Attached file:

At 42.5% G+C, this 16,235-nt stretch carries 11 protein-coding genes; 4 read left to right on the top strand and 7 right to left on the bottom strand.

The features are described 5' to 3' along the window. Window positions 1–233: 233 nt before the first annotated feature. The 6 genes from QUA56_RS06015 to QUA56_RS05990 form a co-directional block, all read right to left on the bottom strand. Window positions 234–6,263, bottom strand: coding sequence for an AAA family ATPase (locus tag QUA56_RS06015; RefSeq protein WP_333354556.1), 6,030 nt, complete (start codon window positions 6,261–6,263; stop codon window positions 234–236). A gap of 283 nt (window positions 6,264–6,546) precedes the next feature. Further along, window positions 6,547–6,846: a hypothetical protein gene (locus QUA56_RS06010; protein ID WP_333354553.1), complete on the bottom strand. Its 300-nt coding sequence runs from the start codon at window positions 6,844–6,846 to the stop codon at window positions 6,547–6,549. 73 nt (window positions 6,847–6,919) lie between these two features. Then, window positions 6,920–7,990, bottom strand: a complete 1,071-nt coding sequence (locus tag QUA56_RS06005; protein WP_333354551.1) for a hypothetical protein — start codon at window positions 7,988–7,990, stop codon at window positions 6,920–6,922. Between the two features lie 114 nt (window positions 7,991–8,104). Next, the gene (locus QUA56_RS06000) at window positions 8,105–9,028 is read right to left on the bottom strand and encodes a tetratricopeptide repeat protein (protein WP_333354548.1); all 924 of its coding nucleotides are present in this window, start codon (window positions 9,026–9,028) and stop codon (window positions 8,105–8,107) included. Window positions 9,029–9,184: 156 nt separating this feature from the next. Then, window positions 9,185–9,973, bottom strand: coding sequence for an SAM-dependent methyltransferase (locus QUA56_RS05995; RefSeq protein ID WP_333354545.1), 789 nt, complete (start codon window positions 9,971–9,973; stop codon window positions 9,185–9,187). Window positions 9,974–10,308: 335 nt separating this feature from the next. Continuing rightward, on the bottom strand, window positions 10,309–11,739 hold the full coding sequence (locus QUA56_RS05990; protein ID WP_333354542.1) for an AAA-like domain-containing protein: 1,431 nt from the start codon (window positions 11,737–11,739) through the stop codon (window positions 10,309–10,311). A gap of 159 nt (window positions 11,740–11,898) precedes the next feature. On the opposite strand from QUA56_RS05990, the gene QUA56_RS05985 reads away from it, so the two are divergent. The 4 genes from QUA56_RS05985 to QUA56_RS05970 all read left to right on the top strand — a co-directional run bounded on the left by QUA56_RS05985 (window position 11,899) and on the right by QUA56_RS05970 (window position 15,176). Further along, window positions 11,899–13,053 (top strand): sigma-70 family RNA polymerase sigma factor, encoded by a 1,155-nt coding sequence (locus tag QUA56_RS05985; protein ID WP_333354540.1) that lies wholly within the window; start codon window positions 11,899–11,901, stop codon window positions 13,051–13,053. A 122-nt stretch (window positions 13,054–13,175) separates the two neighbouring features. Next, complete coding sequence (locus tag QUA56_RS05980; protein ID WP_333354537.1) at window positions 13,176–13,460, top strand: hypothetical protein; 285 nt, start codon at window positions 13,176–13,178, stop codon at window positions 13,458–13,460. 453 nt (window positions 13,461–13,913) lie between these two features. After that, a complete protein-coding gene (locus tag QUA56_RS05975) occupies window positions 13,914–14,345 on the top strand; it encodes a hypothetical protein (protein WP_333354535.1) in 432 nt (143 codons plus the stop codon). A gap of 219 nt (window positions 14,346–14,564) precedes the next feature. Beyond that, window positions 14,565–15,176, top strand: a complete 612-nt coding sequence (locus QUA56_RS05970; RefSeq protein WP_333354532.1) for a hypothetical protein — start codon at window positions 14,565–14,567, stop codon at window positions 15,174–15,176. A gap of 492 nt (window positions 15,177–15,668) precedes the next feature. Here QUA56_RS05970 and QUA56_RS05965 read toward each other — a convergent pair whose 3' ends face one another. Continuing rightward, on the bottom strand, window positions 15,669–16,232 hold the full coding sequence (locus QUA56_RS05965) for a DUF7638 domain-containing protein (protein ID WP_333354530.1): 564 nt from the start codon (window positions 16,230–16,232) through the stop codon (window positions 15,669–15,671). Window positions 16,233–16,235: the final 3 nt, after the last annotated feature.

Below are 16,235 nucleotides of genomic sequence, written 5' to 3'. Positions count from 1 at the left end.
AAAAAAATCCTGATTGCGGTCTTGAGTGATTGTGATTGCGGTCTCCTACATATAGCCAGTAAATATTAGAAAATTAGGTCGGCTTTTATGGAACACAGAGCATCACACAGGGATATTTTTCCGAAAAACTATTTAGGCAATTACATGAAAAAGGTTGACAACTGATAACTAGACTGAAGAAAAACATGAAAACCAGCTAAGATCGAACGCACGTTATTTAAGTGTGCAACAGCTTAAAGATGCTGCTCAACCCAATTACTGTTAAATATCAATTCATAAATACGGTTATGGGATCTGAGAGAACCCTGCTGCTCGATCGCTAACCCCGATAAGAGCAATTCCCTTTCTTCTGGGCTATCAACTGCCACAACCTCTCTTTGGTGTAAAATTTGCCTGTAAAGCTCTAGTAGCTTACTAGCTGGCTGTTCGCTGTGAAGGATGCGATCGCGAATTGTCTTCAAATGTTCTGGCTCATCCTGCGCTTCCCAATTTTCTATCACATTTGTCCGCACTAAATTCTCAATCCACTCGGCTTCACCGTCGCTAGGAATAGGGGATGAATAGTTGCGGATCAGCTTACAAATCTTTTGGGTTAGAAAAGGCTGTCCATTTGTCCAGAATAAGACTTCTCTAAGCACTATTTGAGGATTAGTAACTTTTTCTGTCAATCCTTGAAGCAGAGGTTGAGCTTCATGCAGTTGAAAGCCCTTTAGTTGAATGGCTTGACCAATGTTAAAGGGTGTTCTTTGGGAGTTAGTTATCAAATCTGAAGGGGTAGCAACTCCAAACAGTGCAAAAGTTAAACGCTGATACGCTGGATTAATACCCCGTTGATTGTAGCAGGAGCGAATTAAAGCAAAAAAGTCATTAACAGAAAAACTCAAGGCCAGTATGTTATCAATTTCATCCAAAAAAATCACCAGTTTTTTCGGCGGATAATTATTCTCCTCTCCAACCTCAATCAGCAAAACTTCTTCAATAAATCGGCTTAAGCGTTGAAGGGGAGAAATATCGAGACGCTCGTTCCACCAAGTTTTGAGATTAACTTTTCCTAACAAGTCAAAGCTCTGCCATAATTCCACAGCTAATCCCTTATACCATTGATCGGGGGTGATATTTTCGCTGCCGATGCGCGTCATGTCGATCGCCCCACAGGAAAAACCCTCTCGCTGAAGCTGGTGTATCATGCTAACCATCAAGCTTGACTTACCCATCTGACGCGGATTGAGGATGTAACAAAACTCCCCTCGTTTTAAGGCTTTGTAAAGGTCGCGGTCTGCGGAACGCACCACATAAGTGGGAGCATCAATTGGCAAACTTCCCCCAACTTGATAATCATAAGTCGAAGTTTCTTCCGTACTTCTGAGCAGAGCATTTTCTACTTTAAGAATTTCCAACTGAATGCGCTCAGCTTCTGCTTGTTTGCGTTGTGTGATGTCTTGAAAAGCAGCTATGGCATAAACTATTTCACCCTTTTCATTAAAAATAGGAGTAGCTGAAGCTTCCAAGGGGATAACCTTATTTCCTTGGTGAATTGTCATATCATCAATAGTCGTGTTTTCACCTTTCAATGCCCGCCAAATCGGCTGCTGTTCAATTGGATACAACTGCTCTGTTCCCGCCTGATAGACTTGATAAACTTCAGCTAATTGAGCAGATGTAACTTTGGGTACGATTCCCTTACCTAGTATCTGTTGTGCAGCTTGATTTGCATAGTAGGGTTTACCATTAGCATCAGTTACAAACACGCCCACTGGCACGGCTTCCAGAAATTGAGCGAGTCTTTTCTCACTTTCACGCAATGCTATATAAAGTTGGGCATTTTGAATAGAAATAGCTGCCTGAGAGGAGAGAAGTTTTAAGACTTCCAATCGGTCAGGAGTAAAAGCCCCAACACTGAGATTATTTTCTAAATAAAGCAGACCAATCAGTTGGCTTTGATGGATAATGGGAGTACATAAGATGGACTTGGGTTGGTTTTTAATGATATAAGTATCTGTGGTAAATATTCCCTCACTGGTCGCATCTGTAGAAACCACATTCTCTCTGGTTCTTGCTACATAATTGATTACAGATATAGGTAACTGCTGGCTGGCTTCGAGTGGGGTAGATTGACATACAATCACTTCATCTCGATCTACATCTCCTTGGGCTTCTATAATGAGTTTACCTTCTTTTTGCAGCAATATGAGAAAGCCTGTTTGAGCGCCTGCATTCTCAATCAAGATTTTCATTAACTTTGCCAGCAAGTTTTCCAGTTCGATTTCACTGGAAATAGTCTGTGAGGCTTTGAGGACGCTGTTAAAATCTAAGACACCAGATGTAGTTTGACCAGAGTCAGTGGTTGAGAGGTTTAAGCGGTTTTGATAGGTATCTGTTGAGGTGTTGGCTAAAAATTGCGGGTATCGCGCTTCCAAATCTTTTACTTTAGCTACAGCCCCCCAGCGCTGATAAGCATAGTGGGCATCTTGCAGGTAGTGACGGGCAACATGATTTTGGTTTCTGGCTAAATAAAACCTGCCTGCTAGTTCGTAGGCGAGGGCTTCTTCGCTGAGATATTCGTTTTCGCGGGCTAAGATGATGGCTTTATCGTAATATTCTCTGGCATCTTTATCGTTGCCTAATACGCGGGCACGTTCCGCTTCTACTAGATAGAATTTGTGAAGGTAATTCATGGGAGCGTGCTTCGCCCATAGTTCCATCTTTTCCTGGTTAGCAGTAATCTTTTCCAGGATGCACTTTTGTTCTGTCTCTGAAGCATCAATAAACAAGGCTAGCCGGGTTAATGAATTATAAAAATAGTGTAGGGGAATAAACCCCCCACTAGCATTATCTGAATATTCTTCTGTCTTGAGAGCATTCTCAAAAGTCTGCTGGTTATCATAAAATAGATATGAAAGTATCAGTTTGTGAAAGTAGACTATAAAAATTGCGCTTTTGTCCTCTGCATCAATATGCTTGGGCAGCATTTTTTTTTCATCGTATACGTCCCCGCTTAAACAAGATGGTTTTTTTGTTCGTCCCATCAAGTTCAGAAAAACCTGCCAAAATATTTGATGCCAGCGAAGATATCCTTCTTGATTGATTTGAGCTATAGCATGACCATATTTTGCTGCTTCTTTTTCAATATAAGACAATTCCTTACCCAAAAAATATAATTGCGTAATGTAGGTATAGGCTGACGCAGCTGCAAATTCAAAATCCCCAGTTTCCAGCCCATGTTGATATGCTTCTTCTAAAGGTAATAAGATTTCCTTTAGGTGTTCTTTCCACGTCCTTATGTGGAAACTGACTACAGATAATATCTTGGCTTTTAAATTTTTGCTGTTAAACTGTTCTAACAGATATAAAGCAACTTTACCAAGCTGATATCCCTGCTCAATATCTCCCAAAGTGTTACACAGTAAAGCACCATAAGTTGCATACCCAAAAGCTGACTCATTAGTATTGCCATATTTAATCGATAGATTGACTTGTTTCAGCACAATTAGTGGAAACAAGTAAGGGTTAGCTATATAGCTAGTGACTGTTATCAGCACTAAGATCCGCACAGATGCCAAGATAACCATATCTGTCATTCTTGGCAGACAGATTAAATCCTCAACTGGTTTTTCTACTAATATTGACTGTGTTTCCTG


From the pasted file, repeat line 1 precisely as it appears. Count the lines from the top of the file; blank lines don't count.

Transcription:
At 42.5% G+C, this 16,235-nt stretch carries 11 protein-coding genes; 4 read left to right on the top strand and 7 right to left on the bottom strand.